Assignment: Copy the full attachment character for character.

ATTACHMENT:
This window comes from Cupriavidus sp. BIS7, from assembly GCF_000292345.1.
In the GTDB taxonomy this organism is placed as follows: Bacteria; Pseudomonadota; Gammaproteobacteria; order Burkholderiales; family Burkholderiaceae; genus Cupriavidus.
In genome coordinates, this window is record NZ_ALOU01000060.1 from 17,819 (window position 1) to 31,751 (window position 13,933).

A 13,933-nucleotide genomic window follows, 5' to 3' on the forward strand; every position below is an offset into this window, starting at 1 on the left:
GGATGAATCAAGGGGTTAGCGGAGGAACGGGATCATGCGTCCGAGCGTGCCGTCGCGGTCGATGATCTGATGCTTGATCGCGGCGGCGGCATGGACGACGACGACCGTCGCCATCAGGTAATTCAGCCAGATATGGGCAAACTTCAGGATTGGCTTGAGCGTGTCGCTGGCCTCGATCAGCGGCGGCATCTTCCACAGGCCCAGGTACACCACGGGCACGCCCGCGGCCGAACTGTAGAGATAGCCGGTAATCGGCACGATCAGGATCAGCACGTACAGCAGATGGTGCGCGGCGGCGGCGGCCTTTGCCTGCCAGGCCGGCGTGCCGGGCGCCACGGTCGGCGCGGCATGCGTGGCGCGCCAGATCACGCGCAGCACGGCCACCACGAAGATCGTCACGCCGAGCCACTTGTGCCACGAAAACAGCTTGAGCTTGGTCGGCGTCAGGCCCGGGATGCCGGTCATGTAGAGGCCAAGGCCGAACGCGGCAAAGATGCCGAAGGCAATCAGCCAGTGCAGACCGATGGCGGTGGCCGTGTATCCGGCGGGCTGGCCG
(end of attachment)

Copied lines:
This window comes from Cupriavidus sp. BIS7, from assembly GCF_000292345.1.
In the GTDB taxonomy this organism is placed as follows: Bacteria; Pseudomonadota; Gammaproteobacteria; order Burkholderiales; family Burkholderiaceae; genus Cupriavidus.
In genome coordinates, this window is record NZ_ALOU01000060.1 from 17,819 (window position 1) to 31,751 (window position 13,933).

A 13,933-nucleotide genomic window follows, 5' to 3' on the forward strand; every position below is an offset into this window, starting at 1 on the left:
GGATGAATCAAGGGGTTAGCGGAGGAACGGGATCATGCGTCCGAGCGTGCCGTCGCGGTCGATGATCTGATGCTTGATCGCGGCGGCGGCATGGACGACGACGACCGTCGCCATCAGGTAATTCAGCCAGATATGGGCAAACTTCAGGATTGGCTTGAGCGTGTCGCTGGCCTCGATCAGCGGCGGCATCTTCCACAGGCCCAGGTACACCACGGGCACGCCCGCGGCCGAACTGTAGAGATAGCCGGTAATCGGCACGATCAGGATCAGCACGTACAGCAGATGGTGCGCGGCGGCGGCGGCCTTTGCCTGCCAGGCCGGCGTGCCGGGCGCCACGGTCGGCGCGGCATGCGTGGCGCGCCAGATCACGCGCAGCACGGCCACCACGAAGATCGTCACGCCGAGCCACTTGTGCCACGAAAACAGCTTGAGCTTGGTCGGCGTCAGGCCCGGGATGCCGGTCATGTAGAGGCCAAGGCCGAACGCGGCAAAGATGCCGAAGGCAATCAGCCAGTGCAGACCGATGGCGGTGGCCGTGTATCCGGCGGGCTGGCCG